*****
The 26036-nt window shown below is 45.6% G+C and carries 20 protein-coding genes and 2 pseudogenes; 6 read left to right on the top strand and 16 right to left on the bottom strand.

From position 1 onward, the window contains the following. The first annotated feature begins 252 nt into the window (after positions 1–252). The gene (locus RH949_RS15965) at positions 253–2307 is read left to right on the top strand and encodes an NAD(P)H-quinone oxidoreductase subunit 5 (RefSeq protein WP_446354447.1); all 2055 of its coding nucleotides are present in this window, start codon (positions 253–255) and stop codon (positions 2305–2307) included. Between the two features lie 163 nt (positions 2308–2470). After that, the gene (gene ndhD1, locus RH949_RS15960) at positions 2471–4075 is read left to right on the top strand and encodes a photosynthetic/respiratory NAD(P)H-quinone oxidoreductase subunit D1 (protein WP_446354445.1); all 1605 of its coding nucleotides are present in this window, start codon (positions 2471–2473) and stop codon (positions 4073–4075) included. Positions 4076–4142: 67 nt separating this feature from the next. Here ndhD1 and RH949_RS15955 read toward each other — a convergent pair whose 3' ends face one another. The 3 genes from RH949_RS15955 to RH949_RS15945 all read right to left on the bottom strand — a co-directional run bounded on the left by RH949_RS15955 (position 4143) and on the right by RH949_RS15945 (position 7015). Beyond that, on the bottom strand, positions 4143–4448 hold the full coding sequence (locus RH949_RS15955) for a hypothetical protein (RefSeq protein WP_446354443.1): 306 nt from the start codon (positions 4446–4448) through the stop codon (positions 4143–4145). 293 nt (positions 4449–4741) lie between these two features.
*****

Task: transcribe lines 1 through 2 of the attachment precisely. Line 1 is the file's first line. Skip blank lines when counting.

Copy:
The 26036-nt window shown below is 45.6% G+C and carries 20 protein-coding genes and 2 pseudogenes; 6 read left to right on the top strand and 16 right to left on the bottom strand.

From position 1 onward, the window contains the following. The first annotated feature begins 252 nt into the window (after positions 1–252). The gene (locus RH949_RS15965) at positions 253–2307 is read left to right on the top strand and encodes an NAD(P)H-quinone oxidoreductase subunit 5 (RefSeq protein WP_446354447.1); all 2055 of its coding nucleotides are present in this window, start codon (positions 253–255) and stop codon (positions 2305–2307) included. Between the two features lie 163 nt (positions 2308–2470). After that, the gene (gene ndhD1, locus RH949_RS15960) at positions 2471–4075 is read left to right on the top strand and encodes a photosynthetic/respiratory NAD(P)H-quinone oxidoreductase subunit D1 (protein WP_446354445.1); all 1605 of its coding nucleotides are present in this window, start codon (positions 2471–2473) and stop codon (positions 4073–4075) included. Positions 4076–4142: 67 nt separating this feature from the next. Here ndhD1 and RH949_RS15955 read toward each other — a convergent pair whose 3' ends face one another. The 3 genes from RH949_RS15955 to RH949_RS15945 all read right to left on the bottom strand — a co-directional run bounded on the left by RH949_RS15955 (position 4143) and on the right by RH949_RS15945 (position 7015). Beyond that, on the bottom strand, positions 4143–4448 hold the full coding sequence (locus RH949_RS15955) for a hypothetical protein (RefSeq protein WP_446354443.1): 306 nt from the start codon (positions 4446–4448) through the stop codon (positions 4143–4145). 293 nt (positions 4449–4741) lie between these two features.